Sasha Zand


According to this site, Sasha Zand is a native Long Islander back in Glen Cove after stints in California and London (where he was in a band called Feather). The three tracks available online are unified by a jangling, strumming mid-tempo guitar style that forms the meat of his sound.

This inverse ex-patriot has definitely brought back some of the Brit’s crisp approach to pop in addition to a laid back West Coast breeziness. The Long Island influence? I presume it’s the angst.

On his favorites list, Zand names The Smiths and R.E.M, whose influence can be heard on the subtle melodic lines crawling across the song “Wrong.” This is a moody bit of guitar pop with a nice, plaintive Bob Mould quality that is hampered only by a pretty unimaginative beat. The highlight is a sparkling guitar break that adds a nice layer of melody to the track’s constant strums.

“Talk About It” changes gears ever so slightly, bringing a sort of shoegaze Beatles feel to the proceedings. Zand’s deadpan declarations even have, dare I say, a Ringo-esque quality, leaving “Talk About It” feeling like a post-Nirvana “Octopus’s Garden.” There is a dreamy wall of chorus-drenched guitars on this track, but the overall sound quality suffers in comparison to “Wrong.” Still, I would take it over the most recent Oasis.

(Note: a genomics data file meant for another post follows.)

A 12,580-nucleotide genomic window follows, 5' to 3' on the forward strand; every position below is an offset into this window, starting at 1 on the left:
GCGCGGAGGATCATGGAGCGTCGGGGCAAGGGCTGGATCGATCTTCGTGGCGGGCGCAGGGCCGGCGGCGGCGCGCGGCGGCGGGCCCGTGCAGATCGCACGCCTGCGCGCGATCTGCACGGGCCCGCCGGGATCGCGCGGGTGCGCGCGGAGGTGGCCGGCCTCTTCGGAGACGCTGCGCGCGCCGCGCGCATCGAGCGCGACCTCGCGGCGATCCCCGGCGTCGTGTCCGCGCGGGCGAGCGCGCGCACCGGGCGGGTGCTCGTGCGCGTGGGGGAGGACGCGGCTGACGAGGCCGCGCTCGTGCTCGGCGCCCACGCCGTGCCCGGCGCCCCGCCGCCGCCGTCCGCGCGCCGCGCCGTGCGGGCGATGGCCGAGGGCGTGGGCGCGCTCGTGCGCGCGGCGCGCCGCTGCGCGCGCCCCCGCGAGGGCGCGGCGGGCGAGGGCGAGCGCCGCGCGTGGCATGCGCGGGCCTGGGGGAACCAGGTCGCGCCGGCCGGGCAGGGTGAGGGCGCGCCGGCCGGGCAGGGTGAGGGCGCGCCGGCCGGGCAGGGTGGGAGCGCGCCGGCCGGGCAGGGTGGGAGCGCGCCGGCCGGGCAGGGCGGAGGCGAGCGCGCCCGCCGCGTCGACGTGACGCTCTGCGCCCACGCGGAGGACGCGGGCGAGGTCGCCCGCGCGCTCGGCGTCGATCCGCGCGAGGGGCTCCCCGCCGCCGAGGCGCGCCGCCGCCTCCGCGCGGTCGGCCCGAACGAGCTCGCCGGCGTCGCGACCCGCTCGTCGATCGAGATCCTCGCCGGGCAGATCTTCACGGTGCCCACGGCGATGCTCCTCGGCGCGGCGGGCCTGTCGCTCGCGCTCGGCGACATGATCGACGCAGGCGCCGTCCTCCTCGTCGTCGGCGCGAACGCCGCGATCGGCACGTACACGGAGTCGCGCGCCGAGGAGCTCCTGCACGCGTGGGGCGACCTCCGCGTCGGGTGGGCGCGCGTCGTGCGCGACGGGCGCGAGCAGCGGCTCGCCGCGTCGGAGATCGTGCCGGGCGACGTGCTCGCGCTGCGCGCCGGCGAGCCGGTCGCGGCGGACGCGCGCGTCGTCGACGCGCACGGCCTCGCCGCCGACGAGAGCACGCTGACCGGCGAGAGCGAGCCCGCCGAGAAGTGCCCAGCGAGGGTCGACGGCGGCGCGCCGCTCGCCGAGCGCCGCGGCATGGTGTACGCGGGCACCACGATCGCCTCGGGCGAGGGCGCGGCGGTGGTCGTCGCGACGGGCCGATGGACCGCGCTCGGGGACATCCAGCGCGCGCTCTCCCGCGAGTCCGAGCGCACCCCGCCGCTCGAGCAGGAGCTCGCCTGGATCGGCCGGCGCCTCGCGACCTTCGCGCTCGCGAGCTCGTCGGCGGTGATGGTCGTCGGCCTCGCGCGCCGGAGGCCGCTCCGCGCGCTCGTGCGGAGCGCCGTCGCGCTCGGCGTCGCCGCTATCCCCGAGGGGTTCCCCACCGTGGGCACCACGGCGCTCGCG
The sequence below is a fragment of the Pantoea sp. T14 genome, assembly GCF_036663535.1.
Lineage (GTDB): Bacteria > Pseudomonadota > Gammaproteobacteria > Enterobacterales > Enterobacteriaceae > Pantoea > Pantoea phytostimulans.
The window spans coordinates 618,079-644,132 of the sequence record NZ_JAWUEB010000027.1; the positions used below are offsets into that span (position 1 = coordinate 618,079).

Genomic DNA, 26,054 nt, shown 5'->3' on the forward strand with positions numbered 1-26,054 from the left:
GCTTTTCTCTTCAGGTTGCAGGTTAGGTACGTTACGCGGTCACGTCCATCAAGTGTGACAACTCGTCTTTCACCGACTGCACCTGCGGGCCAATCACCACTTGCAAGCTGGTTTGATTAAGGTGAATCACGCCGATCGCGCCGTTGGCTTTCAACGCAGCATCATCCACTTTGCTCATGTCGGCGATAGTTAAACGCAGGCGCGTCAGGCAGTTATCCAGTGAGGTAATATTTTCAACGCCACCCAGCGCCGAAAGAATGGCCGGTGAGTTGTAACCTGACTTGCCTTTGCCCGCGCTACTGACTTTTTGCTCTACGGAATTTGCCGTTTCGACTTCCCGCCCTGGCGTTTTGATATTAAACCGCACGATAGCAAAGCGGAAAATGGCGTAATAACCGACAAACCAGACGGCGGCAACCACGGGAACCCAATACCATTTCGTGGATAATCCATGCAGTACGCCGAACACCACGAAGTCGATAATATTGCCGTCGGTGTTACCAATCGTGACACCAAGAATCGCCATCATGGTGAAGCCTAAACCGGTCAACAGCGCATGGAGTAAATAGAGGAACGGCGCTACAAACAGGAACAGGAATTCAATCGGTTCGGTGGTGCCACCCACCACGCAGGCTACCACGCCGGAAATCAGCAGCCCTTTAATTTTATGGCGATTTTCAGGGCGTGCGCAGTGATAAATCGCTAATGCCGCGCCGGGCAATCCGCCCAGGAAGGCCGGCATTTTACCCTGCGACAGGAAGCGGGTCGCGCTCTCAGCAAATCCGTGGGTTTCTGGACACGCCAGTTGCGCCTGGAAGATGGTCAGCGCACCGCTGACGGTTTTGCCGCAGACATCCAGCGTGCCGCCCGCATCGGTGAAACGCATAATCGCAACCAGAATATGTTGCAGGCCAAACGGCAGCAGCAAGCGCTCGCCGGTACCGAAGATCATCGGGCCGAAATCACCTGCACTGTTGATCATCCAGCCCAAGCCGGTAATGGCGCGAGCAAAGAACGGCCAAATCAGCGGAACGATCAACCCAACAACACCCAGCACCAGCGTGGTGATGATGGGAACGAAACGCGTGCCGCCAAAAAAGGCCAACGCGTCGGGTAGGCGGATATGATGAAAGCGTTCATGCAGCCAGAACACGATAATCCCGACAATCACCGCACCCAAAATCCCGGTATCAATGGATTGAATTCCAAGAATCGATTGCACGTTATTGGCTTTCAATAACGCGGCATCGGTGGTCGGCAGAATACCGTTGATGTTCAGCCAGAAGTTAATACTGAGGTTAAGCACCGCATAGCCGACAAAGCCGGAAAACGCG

Zand says the track “Diamond in the Rough” is about homeless teenagers he encountered in San Francisco. His cautionary tale is put to a mod-ish, early Who-type arrangement that is a nice break from the straight-ahead rhythms of the previous two.

The strength of these songs, their consistent strong guitar work and disciplined pop craftiness also leaves me somewhat wanting for an unexpected vocal harmony or flourish of synth. Still, Zand has a classicist’s approach to guitar pop that is refreshing after an afternoon car ride full of embarrassing rap/metal fusion acts. All he needs to do is stick around on the Island, go a little out of his mind like the rest of us and add that touch of madness to what he already has.